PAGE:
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post #11 of 73 Old 02-11-2016
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Re: Guitars and Salt Air OnBoard

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....

I've had an acoustic violin here in a marine environment for ten years now. The only issues I've seen are that steel parts ( strings mostly) will rust if you leave them untouched for a while.
Many years ago we shared a foggy anchorage with another yacht that had a violin (and accomplished violinist) aboard. We discovered that when, hemmed in by fog in the late evening, we heard the strains of his/her music drifting through the mist... Almost like a scene from "Fiddler on the Roof". The boat was gone by the time we awoke the next AM so we never had a chance to thank/compliment him/her.

"It is not so much for its beauty that the sea makes a claim upon men's hearts, as for that subtle something, that quality of air, that emanation from the waves, that so wonderfully renews a weary spirit."
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post #12 of 73 Old 02-11-2016
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Re: Guitars and Salt Air OnBoard

I bought a beater Chinese Fender ply-top many years ago. Camping, boating, hang in' out at the beach? It doesn't care
Recently had a Luther buddy go over it. A bit of a tweak here and there and G-T-G ! Usually kept aboard in the case and brought at for an evenings strum and wailing whilst. consuming adult beverages at the dock. Surprisingly; there's less humidity at the Bay than up home in farm country!
I looked into the Martin HPLs. (Formica, tee-hee ) and for. that price I could replace mine several times. For the price on that blackbird whatzis, I could go near ten times I don't care if it *is* impervious. I'd still not take that much money aboard to bang away on Now, the Fender solid spruce top 12 string? That's another matter. it will live in the case and be brought out with care to conditions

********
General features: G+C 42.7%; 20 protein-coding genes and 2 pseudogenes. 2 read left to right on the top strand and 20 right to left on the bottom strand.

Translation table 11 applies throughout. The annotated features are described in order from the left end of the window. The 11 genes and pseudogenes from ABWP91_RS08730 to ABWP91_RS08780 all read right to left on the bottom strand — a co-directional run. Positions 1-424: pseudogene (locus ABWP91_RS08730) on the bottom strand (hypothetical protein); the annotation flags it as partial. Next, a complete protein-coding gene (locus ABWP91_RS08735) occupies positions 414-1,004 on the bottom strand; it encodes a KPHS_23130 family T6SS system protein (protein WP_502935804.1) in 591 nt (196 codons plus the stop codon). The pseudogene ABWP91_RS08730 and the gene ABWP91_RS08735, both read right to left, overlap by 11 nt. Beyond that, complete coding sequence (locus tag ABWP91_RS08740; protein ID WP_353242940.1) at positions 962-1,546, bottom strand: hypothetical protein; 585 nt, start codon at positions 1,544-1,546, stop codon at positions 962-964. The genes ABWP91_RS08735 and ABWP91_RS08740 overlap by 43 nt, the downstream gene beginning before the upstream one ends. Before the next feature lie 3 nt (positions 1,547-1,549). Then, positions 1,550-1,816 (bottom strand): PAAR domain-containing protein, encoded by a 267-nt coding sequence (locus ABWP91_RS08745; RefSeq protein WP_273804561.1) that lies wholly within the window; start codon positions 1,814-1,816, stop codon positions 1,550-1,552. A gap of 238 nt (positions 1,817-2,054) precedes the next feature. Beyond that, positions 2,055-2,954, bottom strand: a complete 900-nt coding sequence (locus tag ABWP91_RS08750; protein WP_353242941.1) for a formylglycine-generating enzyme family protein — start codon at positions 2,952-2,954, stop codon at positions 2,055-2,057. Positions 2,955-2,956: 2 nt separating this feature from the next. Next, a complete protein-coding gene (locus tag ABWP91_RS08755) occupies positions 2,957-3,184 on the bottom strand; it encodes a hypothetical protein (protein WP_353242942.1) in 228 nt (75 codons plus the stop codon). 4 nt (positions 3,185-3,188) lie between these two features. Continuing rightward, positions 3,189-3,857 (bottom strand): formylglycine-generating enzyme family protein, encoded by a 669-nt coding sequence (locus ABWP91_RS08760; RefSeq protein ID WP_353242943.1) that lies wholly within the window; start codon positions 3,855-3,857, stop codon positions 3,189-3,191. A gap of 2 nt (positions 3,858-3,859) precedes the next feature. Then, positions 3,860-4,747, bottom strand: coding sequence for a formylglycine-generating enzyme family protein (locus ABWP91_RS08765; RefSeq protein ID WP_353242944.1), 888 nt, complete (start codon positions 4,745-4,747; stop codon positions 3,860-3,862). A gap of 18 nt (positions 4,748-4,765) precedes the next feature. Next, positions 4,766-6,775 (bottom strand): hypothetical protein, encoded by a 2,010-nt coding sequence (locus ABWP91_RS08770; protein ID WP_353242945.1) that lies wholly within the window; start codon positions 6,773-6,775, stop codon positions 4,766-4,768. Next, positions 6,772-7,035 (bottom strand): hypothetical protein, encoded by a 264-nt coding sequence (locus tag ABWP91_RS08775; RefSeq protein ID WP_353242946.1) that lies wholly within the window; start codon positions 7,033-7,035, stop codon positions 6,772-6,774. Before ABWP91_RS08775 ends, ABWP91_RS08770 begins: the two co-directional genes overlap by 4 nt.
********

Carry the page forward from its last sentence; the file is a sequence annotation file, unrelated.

Between the gulls, halyard slap, imbibement, outboards and PWC noise...who's gonna notice the difference a'tween a $179 unit and a $750+ piece of Formica?

80/20 or phosphor bronze strings match the thru-hulls ! Just gotta check the wires, same as std rigging schedule LOL ! TThinking back on nit; I *do* have eilxer coateds onnit. Oh well, needs new anywho

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Last edited by deltaten; 02-11-2016 at 12:13 PM.
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post #13 of 73 Old 02-11-2016
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Re: Guitars and Salt Air OnBoard

You might be surprised how low the relative humidity can be near the ocean, especially when the air temperature is high. My experience is like others: the strings and tuners are susceptible to corrosion; the wood will be fine, but far more likely on a sailboat to get damaged from getting banged up.

2Gringos was right except for one thing: rapid fluctuations in air relative humidity do not damage guitars. Moisture enters and leaves seasoned wood quite slowly. Check diurnal RH fluctuations in most locations. They can easily go from the 90s in the coolest hours to the 40s in the warmest hours, back to the 90s again, all in 24 hours. Think of the millions of guitars that have withstood decades of those daily fluctuations with no damage. Instead, it's the average humidity over a longer period of time that affect guitars. The damage that you hear about is mostly due to keeping guitars in heated houses. Raising temperature of cold air that leaks in reduces the RH to the 30s or even lower. Do that all winter without adding moisture, and your guitar may crack.

Now, go look at the long-term weather data in your sailing area. If the average humidity (not just the daily high) is more than, say, 70%, then you may want to consider different strategies. One strategy is to keep one guitar on the boat, and if it does show effects of high moisture in the wood, then swap it out for another guitar that has been kept in a drier environment. Alternate guitars as necessary.

P.S. It puzzles me why people refer to their guitars as "axes" or "weapons." I wonder if painters call their brushes swords or machetes.

Last edited by jwing; 02-11-2016 at 12:53 PM.
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post #14 of 73 Old 02-11-2016
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Re: Guitars and Salt Air OnBoard

I keep a 35 year old Epiphone flat top on board all the time. Has had a few issues over the years like the bridge lifting from glue failure, but easy to fix and still sounds just like a 35 year old Eppy. Just have to strum it harder and sing louder... My best guitar stays in the house. Caveam is going aboard full time, so its a real coin toss. Your guitar should stay nice if you keep it hard cased and, like everyone else says, temperature and humidity stable. Seems like 65-90% average humidity where I live. Good luck! Most of all ENJOY your new life!
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Re: Guitars and Salt Air OnBoard

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Originally Posted by jwing View Post

P.S. It puzzles me why people refer to their guitars as "axes" or "weapons." I wonder if painters call their brushes swords or machetes.